I recall another case in which the head of a martial arts system was looked upon with great reverence. A student was promoting this system-head to others on a martial arts forum when another forum participant mentioned that the head of the system had a questionable past. The student then replied that he did not care if the head instructor was named Hitler, he would follow him anywhere to learn what would be taught.
Whoa! I couldn’t have made the point better myself. The martial arts is more than simply the study of destructive fighting skills. It has more to do with being a good person than anything else.
Do Not Draw Conclusions (Verify Everything)
It is easy during studies of the martial arts to reach conclusions that are not founded on fact. It is prudent to therefore adopt a policy that everything you conclude should be supported by some form of research.
Unfortunately there is a tremendous amount of misinformation in the martial arts. Sometimes this comes about from people reaching unfounded conclusions, but sometimes it comes from the culture of the martial arts or from outright deception. Sometimes deception is used to take advantage of students. Sometimes deception is used, in a more positive vein, to withhold fundamental information from students until they have achieved a certain level of capability and trustworthiness.
Here are a few examples of misinformation common in the martial arts.
- Japanese martial arts are “Hard Style” while Chinese martial arts are “Soft Style”
- Japanese martial artists are very linear in their movements while Chinese martial artists primarily utilize circular movements.
- Everyone with a black belt is a devastating fighting machine.
- This or that martial art system is completely ineffective.
- Martial Art A is better than Martial Art B.
- This or that martial art system is unbeatable.
- This or that martial art is the most complete system in the world.
- You can break someone’s nose and then drive it up into their brain to kill them.
There are, unfortunately, a very large number of these myths and false perceptions about the martial arts. It is easy to hear one of these misconceptions and to take it as fact. The problem is compounded when we then relay this “fact” on to others. Over time the fact is further twisted and amplified until it becomes widely accepted as absolute truth. It is a bit like the myth that when you achieve the rank of black belt you must register your hands as deadly weapons. This is a very widely held belief in the general public. If you live in the United States or Canada it is also complete nonsense. It is possible that a few countries may have other traditions, but for most of the world this is no more than a myth.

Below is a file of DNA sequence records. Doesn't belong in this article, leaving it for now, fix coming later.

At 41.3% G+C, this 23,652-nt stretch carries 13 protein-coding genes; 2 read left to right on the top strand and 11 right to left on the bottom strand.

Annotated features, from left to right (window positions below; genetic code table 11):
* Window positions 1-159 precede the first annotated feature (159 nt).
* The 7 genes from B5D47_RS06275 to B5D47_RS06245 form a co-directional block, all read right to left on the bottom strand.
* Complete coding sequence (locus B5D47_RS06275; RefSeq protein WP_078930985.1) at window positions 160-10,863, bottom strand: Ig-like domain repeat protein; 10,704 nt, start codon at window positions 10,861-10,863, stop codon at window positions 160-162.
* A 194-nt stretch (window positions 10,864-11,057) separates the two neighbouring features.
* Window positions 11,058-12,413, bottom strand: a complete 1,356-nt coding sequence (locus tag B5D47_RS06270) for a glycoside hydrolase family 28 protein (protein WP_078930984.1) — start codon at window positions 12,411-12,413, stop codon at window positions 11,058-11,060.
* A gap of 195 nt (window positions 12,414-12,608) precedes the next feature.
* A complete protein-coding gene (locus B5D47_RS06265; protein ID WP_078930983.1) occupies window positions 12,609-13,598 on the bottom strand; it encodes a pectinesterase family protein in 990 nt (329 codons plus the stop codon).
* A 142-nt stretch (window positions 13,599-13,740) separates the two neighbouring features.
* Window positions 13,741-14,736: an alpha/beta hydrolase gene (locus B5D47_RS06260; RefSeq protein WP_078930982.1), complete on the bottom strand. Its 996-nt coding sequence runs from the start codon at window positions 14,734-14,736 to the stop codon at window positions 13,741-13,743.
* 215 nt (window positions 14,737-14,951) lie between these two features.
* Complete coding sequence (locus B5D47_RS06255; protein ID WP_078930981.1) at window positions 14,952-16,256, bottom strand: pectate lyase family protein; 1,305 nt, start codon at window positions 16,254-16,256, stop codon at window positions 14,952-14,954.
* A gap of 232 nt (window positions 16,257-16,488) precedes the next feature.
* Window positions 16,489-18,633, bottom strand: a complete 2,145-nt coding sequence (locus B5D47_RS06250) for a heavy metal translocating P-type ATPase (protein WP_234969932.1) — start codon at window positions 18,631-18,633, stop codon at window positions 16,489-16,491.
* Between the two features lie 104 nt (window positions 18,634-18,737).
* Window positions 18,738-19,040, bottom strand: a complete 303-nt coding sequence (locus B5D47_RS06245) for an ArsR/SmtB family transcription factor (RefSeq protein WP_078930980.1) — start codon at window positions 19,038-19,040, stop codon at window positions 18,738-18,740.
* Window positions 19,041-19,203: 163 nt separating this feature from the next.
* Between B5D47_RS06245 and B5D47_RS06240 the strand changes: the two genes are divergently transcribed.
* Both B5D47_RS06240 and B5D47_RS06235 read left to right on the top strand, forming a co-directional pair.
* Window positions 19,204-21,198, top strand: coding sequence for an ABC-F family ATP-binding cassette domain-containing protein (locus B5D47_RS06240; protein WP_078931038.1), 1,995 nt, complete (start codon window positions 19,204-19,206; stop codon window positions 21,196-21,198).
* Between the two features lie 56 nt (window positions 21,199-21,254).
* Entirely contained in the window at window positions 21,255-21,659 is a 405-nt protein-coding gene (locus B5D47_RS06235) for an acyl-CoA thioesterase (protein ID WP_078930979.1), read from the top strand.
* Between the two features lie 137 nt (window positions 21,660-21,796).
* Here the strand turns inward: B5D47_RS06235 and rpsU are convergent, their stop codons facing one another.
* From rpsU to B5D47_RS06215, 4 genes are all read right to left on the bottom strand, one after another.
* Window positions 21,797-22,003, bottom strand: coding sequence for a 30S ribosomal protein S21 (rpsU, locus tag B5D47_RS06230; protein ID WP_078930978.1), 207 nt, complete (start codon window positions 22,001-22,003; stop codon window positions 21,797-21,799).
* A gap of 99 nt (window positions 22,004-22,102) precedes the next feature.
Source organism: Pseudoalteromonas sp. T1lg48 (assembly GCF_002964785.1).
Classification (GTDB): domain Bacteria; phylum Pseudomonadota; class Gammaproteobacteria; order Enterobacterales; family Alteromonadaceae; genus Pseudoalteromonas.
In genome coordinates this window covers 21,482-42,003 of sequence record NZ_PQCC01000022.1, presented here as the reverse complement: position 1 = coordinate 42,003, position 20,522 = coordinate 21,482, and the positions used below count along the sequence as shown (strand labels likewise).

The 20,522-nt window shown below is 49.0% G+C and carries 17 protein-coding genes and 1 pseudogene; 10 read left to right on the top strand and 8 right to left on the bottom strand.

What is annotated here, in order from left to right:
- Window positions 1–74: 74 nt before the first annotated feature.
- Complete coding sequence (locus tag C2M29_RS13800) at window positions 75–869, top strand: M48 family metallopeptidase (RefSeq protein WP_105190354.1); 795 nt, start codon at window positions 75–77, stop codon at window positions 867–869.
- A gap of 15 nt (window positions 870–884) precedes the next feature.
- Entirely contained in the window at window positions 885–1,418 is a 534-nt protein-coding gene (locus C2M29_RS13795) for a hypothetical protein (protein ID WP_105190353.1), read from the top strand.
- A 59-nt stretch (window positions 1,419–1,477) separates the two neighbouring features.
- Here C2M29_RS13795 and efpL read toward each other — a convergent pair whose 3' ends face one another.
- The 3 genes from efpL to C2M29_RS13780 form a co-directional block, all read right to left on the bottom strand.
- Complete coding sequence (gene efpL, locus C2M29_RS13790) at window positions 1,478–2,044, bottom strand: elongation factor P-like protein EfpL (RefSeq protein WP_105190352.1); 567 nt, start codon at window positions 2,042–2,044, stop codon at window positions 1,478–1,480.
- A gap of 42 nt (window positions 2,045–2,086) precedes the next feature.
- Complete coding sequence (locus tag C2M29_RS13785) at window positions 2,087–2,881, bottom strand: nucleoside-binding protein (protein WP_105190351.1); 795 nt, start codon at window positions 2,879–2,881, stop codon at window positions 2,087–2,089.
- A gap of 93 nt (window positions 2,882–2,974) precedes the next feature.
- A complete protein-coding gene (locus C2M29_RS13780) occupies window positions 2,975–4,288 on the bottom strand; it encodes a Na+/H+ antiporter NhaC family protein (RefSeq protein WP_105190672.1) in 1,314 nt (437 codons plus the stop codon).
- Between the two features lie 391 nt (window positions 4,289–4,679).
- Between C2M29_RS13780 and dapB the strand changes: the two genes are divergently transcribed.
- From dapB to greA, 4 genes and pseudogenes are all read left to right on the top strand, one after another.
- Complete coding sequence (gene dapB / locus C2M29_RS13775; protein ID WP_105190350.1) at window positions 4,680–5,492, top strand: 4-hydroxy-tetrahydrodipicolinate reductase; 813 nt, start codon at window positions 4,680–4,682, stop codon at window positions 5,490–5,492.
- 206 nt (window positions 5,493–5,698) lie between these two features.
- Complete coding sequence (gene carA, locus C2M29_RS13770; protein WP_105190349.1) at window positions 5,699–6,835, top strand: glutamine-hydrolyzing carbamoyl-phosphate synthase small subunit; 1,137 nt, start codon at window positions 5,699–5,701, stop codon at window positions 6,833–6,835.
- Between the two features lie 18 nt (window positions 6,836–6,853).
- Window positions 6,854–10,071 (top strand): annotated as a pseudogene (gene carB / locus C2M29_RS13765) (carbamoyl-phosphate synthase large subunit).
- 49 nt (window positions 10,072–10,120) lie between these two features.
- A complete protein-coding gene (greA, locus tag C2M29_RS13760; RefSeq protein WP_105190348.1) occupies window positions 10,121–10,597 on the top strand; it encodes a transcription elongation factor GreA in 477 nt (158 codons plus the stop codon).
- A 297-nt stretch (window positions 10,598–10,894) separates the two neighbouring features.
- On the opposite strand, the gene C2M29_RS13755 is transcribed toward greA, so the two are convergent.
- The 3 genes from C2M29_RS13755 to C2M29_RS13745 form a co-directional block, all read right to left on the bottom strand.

Many martial artists are lured into the world of fantasy by the origin myth. Many martial arts are promoted as having been developed by some secretive elderly bearded monk who lived in a cave and taught only a very limited number of worthy and extremely humble students. These secretive and deadly skills were then passed down from instructor to student for generations all while maintaining absolute secrecy about the associated skills and training practices. As a student of this art you now have the privilege of learning some of these advanced and wondrous secrets that nobody else will ever learn, understand, or appreciate.
The fact is that most martial arts systems you read about have been around for a century or less. This includes Karate, Aikido, Taekwondo, Krav Magaw, and of course, Tensoku Ryu. Judo is a bit older, originating in about 1882. To be fair, all of these styles make reference to skills that were learned from earlier teachings. Usually these styles evolved as a way of pulling together and unifying information from several different existing systems. But these were not the first group of people to unify various martial arts systems. It has been going on for centuries. Nobody can validly claim that they are teaching the original martial arts style. There is no such thing.
The point of all this is that the martial arts culture has more than its share of myth, rumor, falsehoods, and deliberate deceptions. Most of what you hear will be valid information, but some may be not based on fact. To ensure you are viewing things correctly you should always strive to seek out the underlying truth about anything you learn. Verify everything. By undertaking these verification efforts you will undoubtedly learn a great deal more about both what is true and what is not.